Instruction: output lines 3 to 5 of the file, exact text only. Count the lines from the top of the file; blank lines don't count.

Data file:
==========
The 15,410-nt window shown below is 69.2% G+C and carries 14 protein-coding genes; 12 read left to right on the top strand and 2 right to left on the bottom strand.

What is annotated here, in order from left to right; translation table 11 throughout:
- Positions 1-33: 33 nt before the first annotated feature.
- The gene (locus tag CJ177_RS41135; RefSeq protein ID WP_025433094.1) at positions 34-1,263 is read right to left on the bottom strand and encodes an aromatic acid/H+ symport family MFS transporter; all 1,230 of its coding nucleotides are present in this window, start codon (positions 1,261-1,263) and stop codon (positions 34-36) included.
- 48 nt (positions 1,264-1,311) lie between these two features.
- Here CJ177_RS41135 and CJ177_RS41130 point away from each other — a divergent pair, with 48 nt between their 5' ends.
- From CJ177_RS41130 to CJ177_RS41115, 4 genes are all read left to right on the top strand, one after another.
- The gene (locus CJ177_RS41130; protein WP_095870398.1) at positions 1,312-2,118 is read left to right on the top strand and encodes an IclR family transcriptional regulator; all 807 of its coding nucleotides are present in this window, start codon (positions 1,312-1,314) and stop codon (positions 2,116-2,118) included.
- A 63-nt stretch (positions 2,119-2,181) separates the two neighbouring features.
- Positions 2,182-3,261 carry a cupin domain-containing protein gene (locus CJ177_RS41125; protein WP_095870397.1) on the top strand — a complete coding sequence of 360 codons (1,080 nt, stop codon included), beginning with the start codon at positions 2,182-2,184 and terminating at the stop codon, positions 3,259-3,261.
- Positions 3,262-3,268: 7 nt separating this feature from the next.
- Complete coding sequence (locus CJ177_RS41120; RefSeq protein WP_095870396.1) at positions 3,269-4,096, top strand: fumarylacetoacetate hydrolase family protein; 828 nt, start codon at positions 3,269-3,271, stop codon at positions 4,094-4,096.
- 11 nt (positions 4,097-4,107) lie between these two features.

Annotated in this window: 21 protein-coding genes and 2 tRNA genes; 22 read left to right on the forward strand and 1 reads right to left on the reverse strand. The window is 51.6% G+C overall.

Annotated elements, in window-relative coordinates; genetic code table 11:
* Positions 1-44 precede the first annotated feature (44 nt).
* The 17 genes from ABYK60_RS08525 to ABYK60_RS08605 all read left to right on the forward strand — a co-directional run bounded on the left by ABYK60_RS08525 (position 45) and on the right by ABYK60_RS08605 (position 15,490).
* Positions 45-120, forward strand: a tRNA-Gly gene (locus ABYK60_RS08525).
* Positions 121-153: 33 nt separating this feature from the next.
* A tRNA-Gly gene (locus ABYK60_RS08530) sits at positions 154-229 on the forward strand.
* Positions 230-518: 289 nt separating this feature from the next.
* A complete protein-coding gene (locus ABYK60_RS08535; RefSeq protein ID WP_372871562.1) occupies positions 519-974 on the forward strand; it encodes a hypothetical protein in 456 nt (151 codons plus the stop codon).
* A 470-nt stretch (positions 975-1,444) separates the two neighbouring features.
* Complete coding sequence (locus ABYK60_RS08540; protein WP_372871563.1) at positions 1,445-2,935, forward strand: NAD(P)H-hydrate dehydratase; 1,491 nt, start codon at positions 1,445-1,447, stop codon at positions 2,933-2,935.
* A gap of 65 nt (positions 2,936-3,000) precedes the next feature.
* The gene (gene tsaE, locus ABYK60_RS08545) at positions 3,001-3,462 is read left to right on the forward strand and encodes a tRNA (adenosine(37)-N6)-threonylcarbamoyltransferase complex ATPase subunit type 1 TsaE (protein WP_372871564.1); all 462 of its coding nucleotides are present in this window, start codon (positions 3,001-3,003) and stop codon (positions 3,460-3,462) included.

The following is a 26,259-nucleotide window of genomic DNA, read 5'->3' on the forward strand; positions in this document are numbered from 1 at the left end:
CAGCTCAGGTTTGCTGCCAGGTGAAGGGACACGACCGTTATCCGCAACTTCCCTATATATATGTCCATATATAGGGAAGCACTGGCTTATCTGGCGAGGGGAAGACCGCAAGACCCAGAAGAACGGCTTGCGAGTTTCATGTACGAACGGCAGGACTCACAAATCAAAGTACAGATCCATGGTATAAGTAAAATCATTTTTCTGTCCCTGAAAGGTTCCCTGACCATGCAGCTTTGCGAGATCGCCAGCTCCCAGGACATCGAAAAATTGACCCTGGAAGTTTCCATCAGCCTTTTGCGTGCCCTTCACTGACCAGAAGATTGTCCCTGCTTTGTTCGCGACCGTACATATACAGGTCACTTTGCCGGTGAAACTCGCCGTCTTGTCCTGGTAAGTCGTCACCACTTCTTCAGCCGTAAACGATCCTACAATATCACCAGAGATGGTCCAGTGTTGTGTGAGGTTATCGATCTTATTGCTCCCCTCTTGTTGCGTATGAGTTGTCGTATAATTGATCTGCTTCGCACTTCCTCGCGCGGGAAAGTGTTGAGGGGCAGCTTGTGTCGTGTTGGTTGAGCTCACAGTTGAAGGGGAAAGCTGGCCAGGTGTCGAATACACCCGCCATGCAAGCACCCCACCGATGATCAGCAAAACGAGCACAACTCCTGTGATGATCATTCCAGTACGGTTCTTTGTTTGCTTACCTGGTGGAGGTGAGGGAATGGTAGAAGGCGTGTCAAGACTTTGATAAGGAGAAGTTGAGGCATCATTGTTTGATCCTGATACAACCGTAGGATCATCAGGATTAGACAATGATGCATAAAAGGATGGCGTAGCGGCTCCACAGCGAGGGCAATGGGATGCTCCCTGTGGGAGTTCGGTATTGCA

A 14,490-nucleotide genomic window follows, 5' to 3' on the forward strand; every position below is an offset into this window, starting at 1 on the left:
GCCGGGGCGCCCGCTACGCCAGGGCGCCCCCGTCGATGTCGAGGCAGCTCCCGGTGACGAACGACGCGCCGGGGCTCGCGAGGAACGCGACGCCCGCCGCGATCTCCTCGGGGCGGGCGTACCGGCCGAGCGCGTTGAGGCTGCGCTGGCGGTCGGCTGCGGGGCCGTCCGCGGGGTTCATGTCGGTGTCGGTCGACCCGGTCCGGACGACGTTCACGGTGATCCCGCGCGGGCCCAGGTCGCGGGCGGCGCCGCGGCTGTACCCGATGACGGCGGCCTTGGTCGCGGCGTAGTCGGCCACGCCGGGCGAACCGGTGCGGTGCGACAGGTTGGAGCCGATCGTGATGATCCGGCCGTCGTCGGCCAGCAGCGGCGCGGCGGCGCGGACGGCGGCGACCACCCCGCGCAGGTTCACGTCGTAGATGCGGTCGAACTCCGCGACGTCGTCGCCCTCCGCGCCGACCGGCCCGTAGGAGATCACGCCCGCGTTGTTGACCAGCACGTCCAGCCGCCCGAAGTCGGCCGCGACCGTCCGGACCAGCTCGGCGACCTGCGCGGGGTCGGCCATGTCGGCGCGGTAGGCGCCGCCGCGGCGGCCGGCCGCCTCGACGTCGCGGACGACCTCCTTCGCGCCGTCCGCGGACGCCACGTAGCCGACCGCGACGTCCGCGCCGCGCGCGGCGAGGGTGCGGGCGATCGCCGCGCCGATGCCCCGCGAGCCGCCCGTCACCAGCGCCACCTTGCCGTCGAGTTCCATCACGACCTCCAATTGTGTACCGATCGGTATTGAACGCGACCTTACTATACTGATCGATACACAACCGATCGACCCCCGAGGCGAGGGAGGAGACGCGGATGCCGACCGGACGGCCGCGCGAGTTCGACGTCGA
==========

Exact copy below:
- Positions 1-33: 33 nt before the first annotated feature.
- The gene (locus tag CJ177_RS41135; RefSeq protein ID WP_025433094.1) at positions 34-1,263 is read right to left on the bottom strand and encodes an aromatic acid/H+ symport family MFS transporter; all 1,230 of its coding nucleotides are present in this window, start codon (positions 1,261-1,263) and stop codon (positions 34-36) included.
- 48 nt (positions 1,264-1,311) lie between these two features.